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  Metros   Delhi  05 Jul 2017  Not possible to dump excreta mid-air: DGCA

Not possible to dump excreta mid-air: DGCA

Published : Jul 5, 2017, 2:56 am IST
Updated : Jul 5, 2017, 2:56 am IST

NGT told that the human waste tank is emptied manually after flights land and by no means cabin crew can operate the tank during the flight.

National Green Tribunal. (Photo: PTI)
 National Green Tribunal. (Photo: PTI)

New Delhi: The National Green Tribunal on Tuesday directed the aviation regulator DGCA to substantiate its claim that it is impossible to dump human waste from aircraft tanks mid-air.

A bench headed by NGT chairperson Justice Swatanter Kumar asked the Directorate General of Civil Aviation (DGCA) and the Central Pollution Control Board (CPCB) to file an affidavit in this regard before August 2, the next date of hearing.

“The DGCA and CPCB, after consultation with experts, would file an affidavit and state whether under any circumstances, intentionally or unintentionally, it is possible for an aircraft to release any waste during flights,” the bench said.

The direction came after the counsel, appearing for the DGCA, told the tribunal that the regulator has gone through the report of a three-member committee and concluded that it is impossible to empty the waste tanks of the aircraft mid-air.

He told the bench that there was a manual system by which the human waste tank is emptied after the flight lands and by no means can the cabin crew operate the tank during flight.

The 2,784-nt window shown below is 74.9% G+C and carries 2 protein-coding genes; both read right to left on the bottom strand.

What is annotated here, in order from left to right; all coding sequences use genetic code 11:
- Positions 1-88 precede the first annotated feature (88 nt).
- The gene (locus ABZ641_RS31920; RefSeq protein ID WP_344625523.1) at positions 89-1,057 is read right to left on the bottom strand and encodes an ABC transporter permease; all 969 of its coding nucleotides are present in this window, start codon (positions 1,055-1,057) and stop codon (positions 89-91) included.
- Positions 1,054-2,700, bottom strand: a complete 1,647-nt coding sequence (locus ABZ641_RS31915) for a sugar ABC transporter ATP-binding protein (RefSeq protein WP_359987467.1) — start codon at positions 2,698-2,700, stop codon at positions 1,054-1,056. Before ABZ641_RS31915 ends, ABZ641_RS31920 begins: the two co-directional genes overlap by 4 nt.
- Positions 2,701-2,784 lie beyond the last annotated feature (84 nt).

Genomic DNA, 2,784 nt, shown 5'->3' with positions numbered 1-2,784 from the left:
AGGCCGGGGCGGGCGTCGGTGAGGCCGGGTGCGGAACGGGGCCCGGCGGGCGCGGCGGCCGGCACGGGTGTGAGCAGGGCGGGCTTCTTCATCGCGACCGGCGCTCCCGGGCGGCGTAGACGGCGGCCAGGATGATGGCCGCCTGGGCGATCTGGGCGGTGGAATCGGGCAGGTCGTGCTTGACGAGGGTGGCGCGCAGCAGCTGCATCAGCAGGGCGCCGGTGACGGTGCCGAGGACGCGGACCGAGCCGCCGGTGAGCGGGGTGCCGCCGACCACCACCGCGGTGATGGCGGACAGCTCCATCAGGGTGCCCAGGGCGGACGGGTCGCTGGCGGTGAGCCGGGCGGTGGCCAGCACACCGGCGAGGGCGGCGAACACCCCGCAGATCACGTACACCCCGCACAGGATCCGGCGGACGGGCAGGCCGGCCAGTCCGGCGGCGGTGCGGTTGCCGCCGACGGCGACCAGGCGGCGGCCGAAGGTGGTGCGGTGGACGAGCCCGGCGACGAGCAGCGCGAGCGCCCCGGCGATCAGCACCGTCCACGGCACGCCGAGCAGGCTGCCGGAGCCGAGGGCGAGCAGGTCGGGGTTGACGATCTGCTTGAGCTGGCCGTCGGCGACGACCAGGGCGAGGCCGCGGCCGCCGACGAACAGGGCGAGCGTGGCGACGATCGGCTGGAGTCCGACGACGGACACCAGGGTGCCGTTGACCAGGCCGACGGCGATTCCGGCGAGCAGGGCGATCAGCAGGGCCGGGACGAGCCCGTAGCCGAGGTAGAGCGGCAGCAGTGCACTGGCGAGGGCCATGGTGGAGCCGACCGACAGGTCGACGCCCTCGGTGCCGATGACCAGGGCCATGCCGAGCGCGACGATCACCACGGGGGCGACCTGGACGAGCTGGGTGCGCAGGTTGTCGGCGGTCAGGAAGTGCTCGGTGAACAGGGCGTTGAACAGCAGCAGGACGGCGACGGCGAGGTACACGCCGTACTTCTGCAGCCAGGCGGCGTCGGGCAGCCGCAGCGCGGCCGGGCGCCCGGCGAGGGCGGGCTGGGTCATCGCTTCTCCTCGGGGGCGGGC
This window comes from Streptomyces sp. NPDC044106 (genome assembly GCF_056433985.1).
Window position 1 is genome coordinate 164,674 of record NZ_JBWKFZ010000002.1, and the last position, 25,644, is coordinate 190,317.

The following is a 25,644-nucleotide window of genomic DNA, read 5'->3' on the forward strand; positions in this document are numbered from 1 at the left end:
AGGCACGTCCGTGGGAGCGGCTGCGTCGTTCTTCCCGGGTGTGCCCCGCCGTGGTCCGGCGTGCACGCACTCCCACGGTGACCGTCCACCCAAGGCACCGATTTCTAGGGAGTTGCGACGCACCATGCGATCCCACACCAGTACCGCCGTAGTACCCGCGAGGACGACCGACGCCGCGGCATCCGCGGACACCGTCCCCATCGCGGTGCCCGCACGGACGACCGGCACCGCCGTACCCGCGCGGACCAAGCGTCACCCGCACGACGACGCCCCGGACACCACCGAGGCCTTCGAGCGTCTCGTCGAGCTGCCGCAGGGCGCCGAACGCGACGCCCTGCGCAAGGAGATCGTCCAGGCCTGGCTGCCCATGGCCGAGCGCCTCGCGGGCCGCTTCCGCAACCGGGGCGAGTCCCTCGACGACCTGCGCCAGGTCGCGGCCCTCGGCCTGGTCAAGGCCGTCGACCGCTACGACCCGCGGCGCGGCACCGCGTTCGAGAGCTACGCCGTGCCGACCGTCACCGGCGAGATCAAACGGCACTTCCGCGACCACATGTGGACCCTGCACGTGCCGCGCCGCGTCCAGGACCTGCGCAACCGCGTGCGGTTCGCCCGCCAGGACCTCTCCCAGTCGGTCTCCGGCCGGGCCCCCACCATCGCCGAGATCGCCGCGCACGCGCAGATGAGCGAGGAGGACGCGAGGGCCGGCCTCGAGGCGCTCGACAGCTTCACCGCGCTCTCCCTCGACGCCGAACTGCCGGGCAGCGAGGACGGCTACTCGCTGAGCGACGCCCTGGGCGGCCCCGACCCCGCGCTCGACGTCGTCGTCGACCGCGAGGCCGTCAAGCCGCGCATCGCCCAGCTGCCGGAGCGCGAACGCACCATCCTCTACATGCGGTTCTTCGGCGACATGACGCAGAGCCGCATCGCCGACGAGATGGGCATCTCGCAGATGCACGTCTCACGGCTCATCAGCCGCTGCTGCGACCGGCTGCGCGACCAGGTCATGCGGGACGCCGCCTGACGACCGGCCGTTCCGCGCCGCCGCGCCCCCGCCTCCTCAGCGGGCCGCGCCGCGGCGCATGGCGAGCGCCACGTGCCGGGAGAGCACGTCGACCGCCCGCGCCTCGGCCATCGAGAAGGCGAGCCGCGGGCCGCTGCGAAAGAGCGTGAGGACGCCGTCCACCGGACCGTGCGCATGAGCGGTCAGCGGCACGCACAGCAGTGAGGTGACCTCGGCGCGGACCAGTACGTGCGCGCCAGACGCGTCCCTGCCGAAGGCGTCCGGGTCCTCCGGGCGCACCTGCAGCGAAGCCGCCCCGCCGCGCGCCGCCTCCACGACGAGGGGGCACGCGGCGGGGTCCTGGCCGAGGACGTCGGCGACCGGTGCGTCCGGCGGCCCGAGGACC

“We cannot risk the lives of numerous passengers by opening the tanks mid-air. The cabin crew does not have access to the human waste tank as it is operated manually. This is the reason we have yet not passed any direction to the airlines. We would become a laughing stock by asking them something which is not possible,” the counsel said.

During the proceedings, Lt. Gen. Satwant Singh Dahiya (Retd), who has filed plea seeking action against airlines for dumping human excreta, said the DGCA was deliberately trying to delay the implementation of the NGT order by referring to instances in foreign countries.

He alleged that CPCB scientist R.M. Bhardwaj, who inspected his house and took samples of excreta, had clearly mentioned in his initial report that human waste was splashed on his terrace but later changed his report “under pressure”.

The tribunal had taken strong exception to the non-issuance of a circular by the DGCA to airlines and the ground handling services to stop release of waste from aircraft tanks while landing.

Tags: national green tribunal, dgca, cpcb
Location: India, Delhi, New Delhi